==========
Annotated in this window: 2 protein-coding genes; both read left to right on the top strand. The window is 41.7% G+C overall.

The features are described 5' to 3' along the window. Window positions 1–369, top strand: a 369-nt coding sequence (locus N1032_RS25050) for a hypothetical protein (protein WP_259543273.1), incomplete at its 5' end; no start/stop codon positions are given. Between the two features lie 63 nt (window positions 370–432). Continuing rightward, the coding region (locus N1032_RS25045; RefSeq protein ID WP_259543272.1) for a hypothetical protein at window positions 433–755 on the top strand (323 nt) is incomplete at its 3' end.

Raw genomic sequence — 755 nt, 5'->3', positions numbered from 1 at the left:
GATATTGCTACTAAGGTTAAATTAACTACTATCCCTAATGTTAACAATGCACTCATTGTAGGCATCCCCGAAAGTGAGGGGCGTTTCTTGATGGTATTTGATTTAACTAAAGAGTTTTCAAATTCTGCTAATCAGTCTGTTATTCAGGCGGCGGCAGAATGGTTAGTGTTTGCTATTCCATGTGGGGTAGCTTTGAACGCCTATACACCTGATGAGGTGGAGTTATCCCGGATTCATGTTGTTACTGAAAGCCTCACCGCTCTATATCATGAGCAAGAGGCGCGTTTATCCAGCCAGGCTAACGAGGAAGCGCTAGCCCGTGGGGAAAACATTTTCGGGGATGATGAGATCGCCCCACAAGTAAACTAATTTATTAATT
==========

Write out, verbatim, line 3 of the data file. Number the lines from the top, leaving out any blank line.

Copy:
Raw genomic sequence — 755 nt, 5'->3', positions numbered from 1 at the left: